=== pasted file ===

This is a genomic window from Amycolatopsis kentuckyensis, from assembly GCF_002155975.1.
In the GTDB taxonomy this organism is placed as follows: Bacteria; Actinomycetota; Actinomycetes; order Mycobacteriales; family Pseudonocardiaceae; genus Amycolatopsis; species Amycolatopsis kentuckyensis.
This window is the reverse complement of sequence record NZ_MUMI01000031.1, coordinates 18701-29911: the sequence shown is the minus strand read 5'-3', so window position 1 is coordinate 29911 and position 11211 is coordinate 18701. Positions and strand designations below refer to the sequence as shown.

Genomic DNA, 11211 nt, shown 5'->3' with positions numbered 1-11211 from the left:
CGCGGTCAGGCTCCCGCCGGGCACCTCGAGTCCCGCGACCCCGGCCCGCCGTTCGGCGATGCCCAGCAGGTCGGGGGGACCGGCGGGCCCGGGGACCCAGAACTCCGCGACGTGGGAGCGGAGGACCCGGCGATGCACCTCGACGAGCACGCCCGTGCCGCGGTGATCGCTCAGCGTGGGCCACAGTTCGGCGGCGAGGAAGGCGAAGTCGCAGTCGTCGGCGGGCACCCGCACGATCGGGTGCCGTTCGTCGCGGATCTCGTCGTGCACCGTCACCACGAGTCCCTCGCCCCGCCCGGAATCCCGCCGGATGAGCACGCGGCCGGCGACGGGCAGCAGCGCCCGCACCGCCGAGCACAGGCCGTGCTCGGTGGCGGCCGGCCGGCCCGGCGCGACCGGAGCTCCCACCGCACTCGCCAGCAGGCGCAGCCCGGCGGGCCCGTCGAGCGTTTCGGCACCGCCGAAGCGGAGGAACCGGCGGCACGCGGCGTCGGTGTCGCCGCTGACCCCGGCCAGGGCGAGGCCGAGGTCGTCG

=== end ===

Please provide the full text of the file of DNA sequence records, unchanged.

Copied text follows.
This is a genomic window from Amycolatopsis kentuckyensis, from assembly GCF_002155975.1.
In the GTDB taxonomy this organism is placed as follows: Bacteria; Actinomycetota; Actinomycetes; order Mycobacteriales; family Pseudonocardiaceae; genus Amycolatopsis; species Amycolatopsis kentuckyensis.
This window is the reverse complement of sequence record NZ_MUMI01000031.1, coordinates 18701-29911: the sequence shown is the minus strand read 5'-3', so window position 1 is coordinate 29911 and position 11211 is coordinate 18701. Positions and strand designations below refer to the sequence as shown.

Genomic DNA, 11211 nt, shown 5'->3' with positions numbered 1-11211 from the left:
CGCGGTCAGGCTCCCGCCGGGCACCTCGAGTCCCGCGACCCCGGCCCGCCGTTCGGCGATGCCCAGCAGGTCGGGGGGACCGGCGGGCCCGGGGACCCAGAACTCCGCGACGTGGGAGCGGAGGACCCGGCGATGCACCTCGACGAGCACGCCCGTGCCGCGGTGATCGCTCAGCGTGGGCCACAGTTCGGCGGCGAGGAAGGCGAAGTCGCAGTCGTCGGCGGGCACCCGCACGATCGGGTGCCGTTCGTCGCGGATCTCGTCGTGCACCGTCACCACGAGTCCCTCGCCCCGCCCGGAATCCCGCCGGATGAGCACGCGGCCGGCGACGGGCAGCAGCGCCCGCACCGCCGAGCACAGGCCGTGCTCGGTGGCGGCCGGCCGGCCCGGCGCGACCGGAGCTCCCACCGCACTCGCCAGCAGGCGCAGCCCGGCGGGCCCGTCGAGCGTTTCGGCACCGCCGAAGCGGAGGAACCGGCGGCACGCGGCGTCGGTGTCGCCGCTGACCCCGGCCAGGGCGAGGCCGAGGTCGTCG